Monday, April 23, 2012

Seize the Day: how the dying teach us to live

I’ve always read books to not only better understand the exterior world, but also my own interior world.

In doing this, I tend to read a lot of non-fiction books including biographies, autobiographies and cultural histories.

But I usually stay well away from the self help genre as I’ve always found these types of books paint a rather simplistic view of the world.

Also, I’m not really interested in the “top ten steps’ to be healthier, smarter or more successful etc.

However, after reading a thoughtful review I decided to read Marie de Hennezel’s Seize the Day: how the dying teach us to live.

Despite the title, de Hennezel’s book isn’t really a ‘self help’ book in the traditional sense and certainy doesn’t follow the genre’s standard structure.

Rather it details her experiences as a psychologist working in a palliative care home in Paris. She writes with compassion about her patients, the staff who work there and essentially what drives her to do the type of work she does.

I found great comfort in this elegantly written book, especially as I was dealing with a recent death in the family that involved palliative care.

The patient’s stories are deeply moving and told with great humanity. Moreover, de Hennezel reveals that despite each person's unique history what connects them all is the underlying theme: the need to accept death as part of life. And it is often the families of the dying patients who struggle with this acceptance.

For de Hennezel her role is to just be there for a patient, as a witness to their death but also their life. She writes about these experiences with such a strong, clear and passionate voice.

This was a deeply moving book that helped me better understand some of my own feelings, experiences and emotions.

Like all great books, it doesn't provide any easy answers because there really are no such things in our complicated exterior and interior worlds.

Wednesday, April 11, 2012

Young adult fiction reading spree

Over the past month or so, I’ve been really getting into my young adult (YA) fiction.

In fact it’s all I’ve been reading, so here are some highlights so far:

Started my YA reading with another dystopian teenage book, Veronica Roth’s Divergent.

This is the first in a planned trilogy, and like the Suzanne Collin’s Hunger Games, focuses on a female protagonist who lives in a future world where humanity has been split into factions.

In this new world, there are five factions, each dedicated to the cultivation of a particular virtue: Candor (the honest), Abnegation (the selfless), Dauntless (the brave), Amity (the peaceful), and Erudite (the intelligent).

It's an interesting premise and after a rather slow start it builds up to an exciting storyline. Overall, it is a little Hunger Games-lite but I did find myself involved and will be looking for the second book, Insurgent, out in May 2012.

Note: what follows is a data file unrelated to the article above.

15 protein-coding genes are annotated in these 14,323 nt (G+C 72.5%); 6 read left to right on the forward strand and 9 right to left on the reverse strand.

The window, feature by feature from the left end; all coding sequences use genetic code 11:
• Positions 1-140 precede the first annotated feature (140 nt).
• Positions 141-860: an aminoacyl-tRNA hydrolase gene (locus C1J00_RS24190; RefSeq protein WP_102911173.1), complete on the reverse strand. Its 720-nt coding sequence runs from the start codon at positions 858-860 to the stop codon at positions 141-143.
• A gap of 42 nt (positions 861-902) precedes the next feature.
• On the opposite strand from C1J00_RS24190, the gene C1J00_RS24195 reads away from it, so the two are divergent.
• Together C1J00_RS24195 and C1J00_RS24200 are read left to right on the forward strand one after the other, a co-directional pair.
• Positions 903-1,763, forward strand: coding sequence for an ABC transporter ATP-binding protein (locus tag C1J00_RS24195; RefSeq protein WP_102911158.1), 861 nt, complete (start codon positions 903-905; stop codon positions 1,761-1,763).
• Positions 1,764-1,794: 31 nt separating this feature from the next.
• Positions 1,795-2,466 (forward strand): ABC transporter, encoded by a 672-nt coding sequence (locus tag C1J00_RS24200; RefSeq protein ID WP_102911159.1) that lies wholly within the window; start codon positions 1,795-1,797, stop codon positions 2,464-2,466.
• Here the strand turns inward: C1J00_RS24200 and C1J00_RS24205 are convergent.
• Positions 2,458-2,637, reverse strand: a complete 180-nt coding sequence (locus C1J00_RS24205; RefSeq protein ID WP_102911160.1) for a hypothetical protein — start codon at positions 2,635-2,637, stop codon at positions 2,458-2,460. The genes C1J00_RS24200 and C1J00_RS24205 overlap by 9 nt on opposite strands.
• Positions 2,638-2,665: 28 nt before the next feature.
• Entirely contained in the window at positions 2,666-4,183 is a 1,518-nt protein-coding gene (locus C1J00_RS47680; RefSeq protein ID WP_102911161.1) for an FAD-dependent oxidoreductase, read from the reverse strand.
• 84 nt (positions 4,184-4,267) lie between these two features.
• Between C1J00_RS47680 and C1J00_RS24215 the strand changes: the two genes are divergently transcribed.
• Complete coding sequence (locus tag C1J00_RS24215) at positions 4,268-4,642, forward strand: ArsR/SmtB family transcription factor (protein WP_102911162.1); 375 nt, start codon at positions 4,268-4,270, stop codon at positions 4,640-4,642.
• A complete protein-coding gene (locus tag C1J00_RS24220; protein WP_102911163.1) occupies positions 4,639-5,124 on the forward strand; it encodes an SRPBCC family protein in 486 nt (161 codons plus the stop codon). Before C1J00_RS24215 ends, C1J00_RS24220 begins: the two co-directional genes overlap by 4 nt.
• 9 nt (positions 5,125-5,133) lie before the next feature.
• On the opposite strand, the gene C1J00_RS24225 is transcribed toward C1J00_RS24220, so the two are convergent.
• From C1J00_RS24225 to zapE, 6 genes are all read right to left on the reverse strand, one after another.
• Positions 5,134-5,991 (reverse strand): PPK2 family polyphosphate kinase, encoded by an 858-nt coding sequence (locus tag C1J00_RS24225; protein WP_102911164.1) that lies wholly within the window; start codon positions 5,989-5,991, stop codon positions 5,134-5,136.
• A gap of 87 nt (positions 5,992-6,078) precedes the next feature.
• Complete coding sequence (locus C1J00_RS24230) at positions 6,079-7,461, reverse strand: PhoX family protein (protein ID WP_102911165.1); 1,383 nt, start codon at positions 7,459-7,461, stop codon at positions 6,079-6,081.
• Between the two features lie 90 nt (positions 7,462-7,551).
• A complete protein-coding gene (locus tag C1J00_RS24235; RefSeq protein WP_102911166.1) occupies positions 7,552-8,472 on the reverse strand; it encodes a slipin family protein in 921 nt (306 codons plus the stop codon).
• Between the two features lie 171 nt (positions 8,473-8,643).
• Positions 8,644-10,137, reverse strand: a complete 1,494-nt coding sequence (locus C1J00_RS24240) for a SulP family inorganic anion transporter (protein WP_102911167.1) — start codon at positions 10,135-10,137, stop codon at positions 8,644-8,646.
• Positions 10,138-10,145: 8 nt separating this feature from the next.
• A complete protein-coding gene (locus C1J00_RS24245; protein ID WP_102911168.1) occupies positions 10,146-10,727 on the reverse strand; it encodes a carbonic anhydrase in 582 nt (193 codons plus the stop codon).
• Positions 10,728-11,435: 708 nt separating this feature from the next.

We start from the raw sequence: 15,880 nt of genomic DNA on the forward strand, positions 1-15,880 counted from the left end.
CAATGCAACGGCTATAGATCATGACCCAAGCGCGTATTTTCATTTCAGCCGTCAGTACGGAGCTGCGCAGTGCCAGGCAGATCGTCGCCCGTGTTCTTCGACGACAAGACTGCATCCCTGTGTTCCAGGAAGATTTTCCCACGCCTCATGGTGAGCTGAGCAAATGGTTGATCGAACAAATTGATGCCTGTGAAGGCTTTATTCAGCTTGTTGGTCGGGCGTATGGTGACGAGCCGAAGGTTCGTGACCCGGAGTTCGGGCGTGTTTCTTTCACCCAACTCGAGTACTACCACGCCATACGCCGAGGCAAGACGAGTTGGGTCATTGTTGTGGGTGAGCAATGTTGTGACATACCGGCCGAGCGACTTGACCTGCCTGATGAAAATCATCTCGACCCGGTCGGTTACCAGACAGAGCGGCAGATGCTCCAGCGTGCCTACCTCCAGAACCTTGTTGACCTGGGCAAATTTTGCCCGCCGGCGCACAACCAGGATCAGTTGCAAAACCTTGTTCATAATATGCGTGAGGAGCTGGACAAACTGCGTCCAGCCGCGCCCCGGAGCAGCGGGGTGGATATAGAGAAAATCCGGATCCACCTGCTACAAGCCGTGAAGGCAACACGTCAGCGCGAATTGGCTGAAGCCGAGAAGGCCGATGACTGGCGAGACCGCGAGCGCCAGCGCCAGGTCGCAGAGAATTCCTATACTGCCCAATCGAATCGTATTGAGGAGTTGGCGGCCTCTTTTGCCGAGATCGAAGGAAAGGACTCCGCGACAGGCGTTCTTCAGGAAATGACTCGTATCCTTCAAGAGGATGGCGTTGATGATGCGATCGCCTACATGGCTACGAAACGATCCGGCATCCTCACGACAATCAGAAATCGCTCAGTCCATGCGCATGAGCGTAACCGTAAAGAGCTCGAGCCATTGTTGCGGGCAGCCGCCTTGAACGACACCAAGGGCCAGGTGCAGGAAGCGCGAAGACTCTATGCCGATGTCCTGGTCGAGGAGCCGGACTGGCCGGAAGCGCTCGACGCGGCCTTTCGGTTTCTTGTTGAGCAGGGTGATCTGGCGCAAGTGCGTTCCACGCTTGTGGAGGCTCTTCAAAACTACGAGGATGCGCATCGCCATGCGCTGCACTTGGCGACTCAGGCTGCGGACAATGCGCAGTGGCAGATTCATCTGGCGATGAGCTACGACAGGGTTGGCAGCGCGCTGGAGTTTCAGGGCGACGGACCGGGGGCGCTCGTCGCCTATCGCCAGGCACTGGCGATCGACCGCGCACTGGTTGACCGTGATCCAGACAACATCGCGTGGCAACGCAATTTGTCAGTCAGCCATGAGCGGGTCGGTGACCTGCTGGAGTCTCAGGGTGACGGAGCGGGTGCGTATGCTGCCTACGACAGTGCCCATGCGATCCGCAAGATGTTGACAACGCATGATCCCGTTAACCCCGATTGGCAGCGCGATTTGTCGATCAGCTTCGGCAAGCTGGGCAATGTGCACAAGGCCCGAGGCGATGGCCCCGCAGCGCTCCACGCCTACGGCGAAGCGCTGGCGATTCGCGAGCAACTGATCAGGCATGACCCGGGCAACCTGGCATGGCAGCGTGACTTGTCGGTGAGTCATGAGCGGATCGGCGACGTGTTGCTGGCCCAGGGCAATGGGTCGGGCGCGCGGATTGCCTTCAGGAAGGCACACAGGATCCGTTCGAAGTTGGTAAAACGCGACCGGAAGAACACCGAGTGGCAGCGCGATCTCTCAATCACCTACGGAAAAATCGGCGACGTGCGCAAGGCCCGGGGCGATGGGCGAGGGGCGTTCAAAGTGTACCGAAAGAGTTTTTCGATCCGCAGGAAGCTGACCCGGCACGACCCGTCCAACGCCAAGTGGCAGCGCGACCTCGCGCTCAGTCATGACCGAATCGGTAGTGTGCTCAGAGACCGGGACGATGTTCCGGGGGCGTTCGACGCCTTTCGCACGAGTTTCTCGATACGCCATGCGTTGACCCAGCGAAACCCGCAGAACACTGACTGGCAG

The only disappointing thing is the rather stereotypical romance, but then again I’m not the target audience so I need to hold my cynicism in check!

Another great fun series is Rick Riordan’s Percy Jackson series, which is a contemporary retelling of the Greek myths involving modern day teenagers as ‘demi-gods’ – half bloods.

It’s got action, monsters, Gods, Goddesses, mythical creatures and yes a bit of usual romance thrown in. So what’s not to like?

Plus there is so sly humour running through out Riordan’s novels, like having the entry to Hades being LA.

I’m up to the third book in the series, The Titan’s Curse and it’s really reignited my interest in Greek mythology too.

There has been a bit written about why adults are currently flocking to YA fiction, like Alyssa Rosenberg's piece in the Atlantic Monthly and Laura Miller's analysis in Salon.

For me, one of the main reasons I enjoy YA fiction is that it's a genre that is filled with great story tellers.

Put simply YA authors like Suzanne Collins, Patrick Ness, Eoin Colfer, Rick Riordan know how to tell a captivating story filled with memorable characters.

Maybe it's the fact that young adults tend to have less attention span than adults and thus far less likely to put up with endless paragraphs of detailed description, character development and scene setting.

Sometimes, when I read 'literary fiction' and get stuck on a chapter that is all exposition rather than story telling, a little voice in my head yells 'TELL ME THE STORY, pleeeeease!".

That being said, my little secret is that I can't stand teenagers in real life!

Indeed, I prefer them confined to the pages of book as there really nothing more nightmarish than been stuck on a train with a group of teenage girls.